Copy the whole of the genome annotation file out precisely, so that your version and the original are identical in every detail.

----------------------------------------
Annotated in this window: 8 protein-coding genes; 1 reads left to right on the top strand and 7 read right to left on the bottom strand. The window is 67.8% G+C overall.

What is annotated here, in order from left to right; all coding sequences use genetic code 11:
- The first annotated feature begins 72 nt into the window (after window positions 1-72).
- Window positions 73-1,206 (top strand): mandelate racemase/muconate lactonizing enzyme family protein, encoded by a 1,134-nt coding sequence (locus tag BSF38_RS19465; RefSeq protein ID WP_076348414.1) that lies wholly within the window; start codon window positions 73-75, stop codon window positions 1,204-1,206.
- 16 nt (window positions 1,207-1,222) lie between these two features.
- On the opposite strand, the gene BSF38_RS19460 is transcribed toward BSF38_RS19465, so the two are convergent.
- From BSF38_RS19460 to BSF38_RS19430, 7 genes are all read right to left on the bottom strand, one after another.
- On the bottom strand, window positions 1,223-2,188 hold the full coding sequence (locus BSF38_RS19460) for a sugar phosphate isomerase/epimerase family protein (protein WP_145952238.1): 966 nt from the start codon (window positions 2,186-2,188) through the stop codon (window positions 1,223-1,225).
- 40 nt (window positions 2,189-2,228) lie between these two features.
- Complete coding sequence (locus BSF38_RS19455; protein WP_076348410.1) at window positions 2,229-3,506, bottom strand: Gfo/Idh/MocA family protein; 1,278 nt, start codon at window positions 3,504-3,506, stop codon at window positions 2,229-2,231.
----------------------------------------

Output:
Annotated in this window: 8 protein-coding genes; 1 reads left to right on the top strand and 7 read right to left on the bottom strand. The window is 67.8% G+C overall.

What is annotated here, in order from left to right; all coding sequences use genetic code 11:
- The first annotated feature begins 72 nt into the window (after window positions 1-72).
- Window positions 73-1,206 (top strand): mandelate racemase/muconate lactonizing enzyme family protein, encoded by a 1,134-nt coding sequence (locus tag BSF38_RS19465; RefSeq protein ID WP_076348414.1) that lies wholly within the window; start codon window positions 73-75, stop codon window positions 1,204-1,206.
- 16 nt (window positions 1,207-1,222) lie between these two features.
- On the opposite strand, the gene BSF38_RS19460 is transcribed toward BSF38_RS19465, so the two are convergent.
- From BSF38_RS19460 to BSF38_RS19430, 7 genes are all read right to left on the bottom strand, one after another.
- On the bottom strand, window positions 1,223-2,188 hold the full coding sequence (locus BSF38_RS19460) for a sugar phosphate isomerase/epimerase family protein (protein WP_145952238.1): 966 nt from the start codon (window positions 2,186-2,188) through the stop codon (window positions 1,223-1,225).
- 40 nt (window positions 2,189-2,228) lie between these two features.
- Complete coding sequence (locus BSF38_RS19455; protein WP_076348410.1) at window positions 2,229-3,506, bottom strand: Gfo/Idh/MocA family protein; 1,278 nt, start codon at window positions 3,504-3,506, stop codon at window positions 2,229-2,231.